The culmination of Huntington’s lifetime of scholarship, addresses directly the cultural origins of conflict and change and forecasts continued conflict between peoples from different parts of the world, or “civilizations.” The perspective has been much criticized, but it has formed the basis for contemporary work on cultural differences in societal values and public goods.

  • Lenski, Gerhard. 1966. Power and privilege: A theory of social stratification. New York: McGraw-Hill.

    One of the most cited general works on social change. Lenski lays out a social evolutionary theory of the development of the division of labor and modern social stratification systems. He attempts to develop a synthesis between “conflict” and functionalist explanations for the development and evolution of societies, and the overall theoretical perspective is still used and cited in contemporary work on social change and development.

  • Ogburn, William F. 1922. Social change with respect to culture and original nature. New York: B. W. Huebsch.

    Ogburn first introduces the concept of “cultural lag” in his analysis of social change and contemporary societies. While the idea has been much debated (especially among scholars of contemporary families) the idea that cultural practices change much more slowly than technology and organizations has become a key starting observation for students of social change.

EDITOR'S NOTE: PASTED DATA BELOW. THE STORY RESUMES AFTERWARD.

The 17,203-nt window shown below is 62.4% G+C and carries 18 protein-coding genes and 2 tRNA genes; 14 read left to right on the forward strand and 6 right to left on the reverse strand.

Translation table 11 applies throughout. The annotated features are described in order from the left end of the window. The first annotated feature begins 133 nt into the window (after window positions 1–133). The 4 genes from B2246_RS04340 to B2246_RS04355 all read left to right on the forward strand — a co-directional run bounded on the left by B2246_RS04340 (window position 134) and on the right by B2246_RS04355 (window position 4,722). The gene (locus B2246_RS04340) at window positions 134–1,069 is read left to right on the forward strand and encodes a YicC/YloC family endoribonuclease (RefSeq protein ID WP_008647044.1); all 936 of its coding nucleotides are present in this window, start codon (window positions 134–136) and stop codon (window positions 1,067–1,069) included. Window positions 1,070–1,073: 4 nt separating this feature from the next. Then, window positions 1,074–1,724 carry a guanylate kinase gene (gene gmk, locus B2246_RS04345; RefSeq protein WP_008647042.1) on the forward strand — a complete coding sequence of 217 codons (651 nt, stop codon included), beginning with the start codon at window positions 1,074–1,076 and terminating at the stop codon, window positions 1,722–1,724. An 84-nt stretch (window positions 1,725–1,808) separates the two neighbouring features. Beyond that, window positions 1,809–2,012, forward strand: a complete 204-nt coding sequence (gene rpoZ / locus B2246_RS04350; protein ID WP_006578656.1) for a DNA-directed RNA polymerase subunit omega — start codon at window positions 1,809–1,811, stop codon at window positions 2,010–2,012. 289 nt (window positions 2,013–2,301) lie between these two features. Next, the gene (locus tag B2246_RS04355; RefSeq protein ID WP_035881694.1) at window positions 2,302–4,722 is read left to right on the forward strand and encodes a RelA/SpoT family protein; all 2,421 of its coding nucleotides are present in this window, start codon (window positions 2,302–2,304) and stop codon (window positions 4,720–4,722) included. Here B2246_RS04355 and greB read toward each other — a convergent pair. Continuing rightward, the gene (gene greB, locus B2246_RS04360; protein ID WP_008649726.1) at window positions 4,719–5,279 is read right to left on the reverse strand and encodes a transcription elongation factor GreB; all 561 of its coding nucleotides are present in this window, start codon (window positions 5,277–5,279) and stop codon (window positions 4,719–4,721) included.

• Olson, Mancur. 1965. The logic of collective action. Cambridge, MA: Harvard Univ. Press.

    This work provides the first introduction to the free rider problem as it applies to social movement activity and collective action generally. The free rider problem is one of several keys for understanding why protest and rebellion are not more widespread in the face of injustice and discrimination.

  • Smelser, Neil. 1962. Theory of collective behavior. New York: Free Press.

    One of the first early-1960s attempts to explain collective behavior from a primarily functionalist perspective. Describes social change as resulting from the culmination of social contradictions addressed by social movements in a value-added fashion.

  • Tilly, Charles. 1978. From mobilization to revolution. Reading, MA: Addison-Wesley.

    One of the first postwar attempts to develop a comprehensive theory of collective action that incorporates violence and repression in the analysis. Tilly attempts to explain every type of collective action from political protests to revolutions, and the book contains an extensive data analysis of strikes in Western countries.